This brings us to the seventh threshold, the discovery of agriculture, where history begins, and which initiated the neolithic (new stone age.) At this time some kinship groups began to settle into villages, and to abandon foraging and hunting in favor of cultivation. It seems at first unclear why they should wish to do so, since in many ways agrarian peoples have much harder lives than foragers. However, agriculture can also support higher populations, and thus a higher energy density, which placed them at a decisive advantage against tribes that lived by hunting and foraging when they came into conflict. Over the generations, agriculturalists pushed nomadic peoples out of more and more land, and set up permanent villages. Although agriculture was discovered independently about a dozen times in the earth’s history, conditions were not equally favorable in all places. No great agrarian empires flourished in Papua New Guinea, for instance, and they emerged very late in Mesoamerica and along the Peruvian coast.
Geography naturally divided these communities into several world systems: the Afro-Eurasian, the American, the Australian, and the Oceanic, each more or less self-contained. But because the Afro-Eurasian was the largest in terms of both arable land and population, it tended to innovate more quickly than the others, and eventually overtook them. As some villages grew larger and more powerful than others, they came to dominate their neighbors, thus giving rise to the first Agrarian Civilizations.
These were based on the rule of a tribute-taking elite (warriors and priests) over a much larger body of subjects (peasants and slaves), with a very small number of misfits (merchants, bureaucrats, artisans) in between. The elite generally despised the other classes, and saw in them little but an opportunity for plunder; the history of the agrarian period is thus largely written in terms of the struggle between the warriors, and the controversies between the priests, both of which were essentially parasites on the others. Innovation was slow, as both the political system and the very meager wealth available offered no encouragement. One of the most important innovations of this era was the domestication of certain animals, bringing them into a symbiotic relationship with humans, to their mutual benefit. This led to the secondary products revolution, which gave humans access to new forms of energy like milk, larger quantities of meat, and the muscle power of animals that can be used in agriculture. It also gave rise to pastoral nomadism, as some humans realized they could leave agriculture behind altogether and subsist entirely off the products of their animal herds, provided they moved around frequently enough. This set up the antipathy between civilizations and barbarian tribes that characterized the agrarian epoch. Nevertheless, population figures tended to rise until they eventually outran the available energy resources, thus bringing on an ecological (Malthusian) catastrophe that signaled the end of one agrarian civilization and the rise, some time later, of another, as the cycle began again.
Through such cycles we eventually come to the eighth and final threshold, that of modernity, beginning about 700 years ago, and which has seen a dramatic rise, like the others, of both the complexity and population totals of human society, and where innovation for the first time finds active, official encouragement. The rise of modernity has been fueled above all by capitalism and science, which, despite the steep learning curve encountered in the early-twentieth century, has nevertheless so far overcome all challenges. We have now reached a moment of supreme possibility, and supreme danger, in human history, for though we stand at the threshold of interstellar exploration, artificial intelligence, and other never-before-imagined powers, the long shadow of nuclear war, ecological mismanagement, and global inequality still hangs over us. We must, Christian urges, choose wisely.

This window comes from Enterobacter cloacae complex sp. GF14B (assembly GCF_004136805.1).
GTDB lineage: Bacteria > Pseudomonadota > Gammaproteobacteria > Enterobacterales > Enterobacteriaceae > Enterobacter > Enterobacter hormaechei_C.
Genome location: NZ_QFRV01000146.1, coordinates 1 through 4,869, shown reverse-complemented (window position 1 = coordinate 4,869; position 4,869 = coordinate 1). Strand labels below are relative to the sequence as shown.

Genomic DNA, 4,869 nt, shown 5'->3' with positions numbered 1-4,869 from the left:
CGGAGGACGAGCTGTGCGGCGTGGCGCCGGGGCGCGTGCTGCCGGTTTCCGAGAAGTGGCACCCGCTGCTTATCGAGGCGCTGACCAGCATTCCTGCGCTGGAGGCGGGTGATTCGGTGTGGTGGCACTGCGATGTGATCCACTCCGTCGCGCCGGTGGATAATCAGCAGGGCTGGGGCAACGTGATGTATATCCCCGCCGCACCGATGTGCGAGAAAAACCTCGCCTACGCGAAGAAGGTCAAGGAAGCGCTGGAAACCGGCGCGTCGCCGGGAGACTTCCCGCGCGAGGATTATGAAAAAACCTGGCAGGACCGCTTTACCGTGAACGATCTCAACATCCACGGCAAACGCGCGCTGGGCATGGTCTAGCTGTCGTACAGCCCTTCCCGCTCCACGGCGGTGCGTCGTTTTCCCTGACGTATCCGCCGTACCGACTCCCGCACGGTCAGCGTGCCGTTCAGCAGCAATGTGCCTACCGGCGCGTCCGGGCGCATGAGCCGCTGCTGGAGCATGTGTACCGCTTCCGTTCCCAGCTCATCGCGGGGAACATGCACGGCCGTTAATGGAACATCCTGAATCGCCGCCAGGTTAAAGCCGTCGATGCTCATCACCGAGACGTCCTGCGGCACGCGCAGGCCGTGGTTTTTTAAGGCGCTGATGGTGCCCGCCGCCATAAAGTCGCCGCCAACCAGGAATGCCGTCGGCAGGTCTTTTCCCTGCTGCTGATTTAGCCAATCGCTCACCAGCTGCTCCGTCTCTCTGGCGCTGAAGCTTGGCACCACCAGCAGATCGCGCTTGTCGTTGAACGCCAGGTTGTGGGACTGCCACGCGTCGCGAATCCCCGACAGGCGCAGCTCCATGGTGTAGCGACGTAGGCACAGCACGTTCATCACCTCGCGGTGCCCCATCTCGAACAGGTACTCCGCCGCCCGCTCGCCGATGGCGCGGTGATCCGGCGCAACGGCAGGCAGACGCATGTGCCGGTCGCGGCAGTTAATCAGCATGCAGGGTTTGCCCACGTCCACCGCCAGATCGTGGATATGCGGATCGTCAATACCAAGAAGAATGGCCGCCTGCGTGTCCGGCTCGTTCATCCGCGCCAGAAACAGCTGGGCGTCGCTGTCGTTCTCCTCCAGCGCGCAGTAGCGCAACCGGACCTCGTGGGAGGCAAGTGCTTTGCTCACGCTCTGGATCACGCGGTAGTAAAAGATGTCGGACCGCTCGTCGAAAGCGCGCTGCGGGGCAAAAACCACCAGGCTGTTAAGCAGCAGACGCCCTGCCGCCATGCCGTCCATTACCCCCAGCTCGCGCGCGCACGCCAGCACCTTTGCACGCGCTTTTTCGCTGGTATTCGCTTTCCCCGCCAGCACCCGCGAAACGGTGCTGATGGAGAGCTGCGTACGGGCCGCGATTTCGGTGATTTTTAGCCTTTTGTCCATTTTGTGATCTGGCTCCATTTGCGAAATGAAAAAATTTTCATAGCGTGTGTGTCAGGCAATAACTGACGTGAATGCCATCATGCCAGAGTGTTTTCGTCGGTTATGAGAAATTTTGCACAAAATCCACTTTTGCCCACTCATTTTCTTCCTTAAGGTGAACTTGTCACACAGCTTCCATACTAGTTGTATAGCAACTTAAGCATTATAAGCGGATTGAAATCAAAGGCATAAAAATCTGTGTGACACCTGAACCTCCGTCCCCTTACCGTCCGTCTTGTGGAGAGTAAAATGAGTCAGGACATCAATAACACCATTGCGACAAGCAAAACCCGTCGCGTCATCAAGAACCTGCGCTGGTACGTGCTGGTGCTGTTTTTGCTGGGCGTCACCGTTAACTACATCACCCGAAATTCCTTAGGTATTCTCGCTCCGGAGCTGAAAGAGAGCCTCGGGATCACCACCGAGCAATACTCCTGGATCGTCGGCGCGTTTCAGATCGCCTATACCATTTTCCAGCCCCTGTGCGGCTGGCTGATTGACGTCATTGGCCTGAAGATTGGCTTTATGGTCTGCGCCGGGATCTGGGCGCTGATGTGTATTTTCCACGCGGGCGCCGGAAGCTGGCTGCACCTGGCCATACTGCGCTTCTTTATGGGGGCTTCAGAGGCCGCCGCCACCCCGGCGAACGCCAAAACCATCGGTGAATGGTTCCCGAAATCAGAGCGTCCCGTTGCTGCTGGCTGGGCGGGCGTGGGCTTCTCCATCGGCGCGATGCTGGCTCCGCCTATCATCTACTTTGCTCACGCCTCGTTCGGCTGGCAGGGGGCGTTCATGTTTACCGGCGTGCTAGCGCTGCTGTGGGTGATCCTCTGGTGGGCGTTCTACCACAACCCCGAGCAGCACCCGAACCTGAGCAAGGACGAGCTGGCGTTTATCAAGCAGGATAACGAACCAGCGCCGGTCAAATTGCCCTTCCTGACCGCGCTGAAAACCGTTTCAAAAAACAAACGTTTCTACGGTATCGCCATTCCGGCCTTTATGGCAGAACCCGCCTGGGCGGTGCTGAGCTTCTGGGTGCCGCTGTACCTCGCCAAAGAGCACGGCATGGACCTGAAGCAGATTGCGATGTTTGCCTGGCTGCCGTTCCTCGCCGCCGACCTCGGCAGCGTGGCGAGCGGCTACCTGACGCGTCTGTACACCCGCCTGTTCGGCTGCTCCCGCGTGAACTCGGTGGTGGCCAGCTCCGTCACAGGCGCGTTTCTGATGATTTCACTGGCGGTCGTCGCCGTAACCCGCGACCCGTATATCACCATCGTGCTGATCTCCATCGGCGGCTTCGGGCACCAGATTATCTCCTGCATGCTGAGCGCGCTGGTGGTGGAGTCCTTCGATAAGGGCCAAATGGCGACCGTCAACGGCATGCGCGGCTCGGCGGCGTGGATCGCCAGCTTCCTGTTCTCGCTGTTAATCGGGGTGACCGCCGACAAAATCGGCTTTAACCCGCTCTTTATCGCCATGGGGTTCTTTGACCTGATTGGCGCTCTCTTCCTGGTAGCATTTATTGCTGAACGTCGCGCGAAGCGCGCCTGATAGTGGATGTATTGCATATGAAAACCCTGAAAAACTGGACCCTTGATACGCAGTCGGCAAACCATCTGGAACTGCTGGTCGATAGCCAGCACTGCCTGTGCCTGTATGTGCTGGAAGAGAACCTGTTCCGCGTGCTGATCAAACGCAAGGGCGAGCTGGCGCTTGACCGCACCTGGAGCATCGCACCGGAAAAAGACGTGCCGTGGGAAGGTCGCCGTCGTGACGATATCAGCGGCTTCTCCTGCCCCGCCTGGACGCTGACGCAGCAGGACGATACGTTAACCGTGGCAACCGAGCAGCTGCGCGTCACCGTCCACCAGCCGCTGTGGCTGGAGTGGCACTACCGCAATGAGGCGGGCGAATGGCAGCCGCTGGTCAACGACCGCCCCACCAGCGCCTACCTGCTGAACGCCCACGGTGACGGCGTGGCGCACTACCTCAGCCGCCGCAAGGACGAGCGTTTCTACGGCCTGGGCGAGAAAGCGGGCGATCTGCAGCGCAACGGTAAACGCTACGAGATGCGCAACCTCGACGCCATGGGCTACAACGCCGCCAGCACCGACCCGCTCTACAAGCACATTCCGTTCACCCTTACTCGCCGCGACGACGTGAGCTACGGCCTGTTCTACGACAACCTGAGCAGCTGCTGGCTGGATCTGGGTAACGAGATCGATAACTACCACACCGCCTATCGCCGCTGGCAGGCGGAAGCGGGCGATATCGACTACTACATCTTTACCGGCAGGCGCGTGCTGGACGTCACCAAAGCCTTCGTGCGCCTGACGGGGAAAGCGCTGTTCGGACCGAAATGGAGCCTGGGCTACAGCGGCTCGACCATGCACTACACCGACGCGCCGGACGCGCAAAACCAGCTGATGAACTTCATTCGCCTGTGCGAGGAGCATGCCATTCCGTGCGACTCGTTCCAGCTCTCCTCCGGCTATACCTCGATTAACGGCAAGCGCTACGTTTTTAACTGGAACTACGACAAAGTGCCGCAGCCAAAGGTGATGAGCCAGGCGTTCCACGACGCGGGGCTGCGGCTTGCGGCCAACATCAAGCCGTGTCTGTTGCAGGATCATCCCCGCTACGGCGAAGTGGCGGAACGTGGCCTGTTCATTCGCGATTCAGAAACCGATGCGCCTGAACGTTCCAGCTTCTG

Christian writes in a tradition of science popularizers and futurists that goes back at least to H.G. Wells in the early twentieth century, to Isaac Asimov and Carl Sagan closer to the middle, and to Tyson and Hawking today. Uniquely, his training as a historian (he spent most of his career as a Russianist) has allowed him to draw on a rich tradition of Structuralist history that we have already encountered in Karl Marx, Fernand Braudel, and William H. McNeill, and that has generally been unknown or under-utilized by his predecessors. His is not the first universal history, to be certain; indeed, he thinks it odd that historians have largely abandoned such questions, and routinely takes them to task for not supplying the grand synthesis of the past that they are uniquely situated to create (for instance in his 2010 essay, “The Return of Universal History.”)
Big History is an important development in historiography for several reasons. The first is that it attempts, as Christian says, to revive a prior conception of scientific history that once exercised great force within the historical profession, and still does outside of it. It is by no means certain whether this project will succeed or fail in its stated aim of redefining the essential explanatory task of history, but such an ambitious attempt is notable in itself, and the financial backing of Bill Gates can only tell in its favor. Big History is also important because it attempts to integrate sociological, economic, political science, physical, and in short, all theories into a single whole—surely an intuitive and perhaps a necessary goal, but also one that suggests something of the character of a religious rather than an empirical enterprise, and which has at least potentially sinister political implications. It certainly fits the model of history criticized by Herbert Butterfield as Whig History, and by Karl Popper as Historicism, though this does not, of course, mean that it is necessarily incorrect. After all it might be the case that Butterfield and Popper were the ones in error. It is, in any case, an exciting project, and one that is well worth keeping an eye on.
This post is the thirty-third in a series on the philosophy of history; the previous article in the series is here.
Daniel Halverson is a graduate student studying the History of Science and Technology of nineteenth-century Germany. He is also a regular contributor to the PEL Facebook page.